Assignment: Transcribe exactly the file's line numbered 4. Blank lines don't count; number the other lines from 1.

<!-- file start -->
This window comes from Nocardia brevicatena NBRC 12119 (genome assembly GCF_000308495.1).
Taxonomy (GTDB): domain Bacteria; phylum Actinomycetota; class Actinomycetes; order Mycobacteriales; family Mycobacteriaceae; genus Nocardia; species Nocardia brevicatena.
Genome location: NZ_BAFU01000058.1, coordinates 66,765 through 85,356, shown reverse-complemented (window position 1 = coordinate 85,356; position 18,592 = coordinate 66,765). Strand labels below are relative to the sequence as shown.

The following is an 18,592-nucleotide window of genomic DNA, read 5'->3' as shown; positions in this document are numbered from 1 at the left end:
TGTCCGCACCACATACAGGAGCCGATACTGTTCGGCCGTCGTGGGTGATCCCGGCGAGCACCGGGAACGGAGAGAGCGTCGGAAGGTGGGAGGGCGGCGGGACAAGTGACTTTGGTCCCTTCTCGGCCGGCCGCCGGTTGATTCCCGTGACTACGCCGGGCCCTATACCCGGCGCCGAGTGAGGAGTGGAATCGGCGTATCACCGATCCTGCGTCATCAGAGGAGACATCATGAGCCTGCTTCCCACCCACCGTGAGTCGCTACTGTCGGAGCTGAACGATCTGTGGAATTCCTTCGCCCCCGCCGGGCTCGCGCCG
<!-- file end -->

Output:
The following is an 18,592-nucleotide window of genomic DNA, read 5'->3' as shown; positions in this document are numbered from 1 at the left end: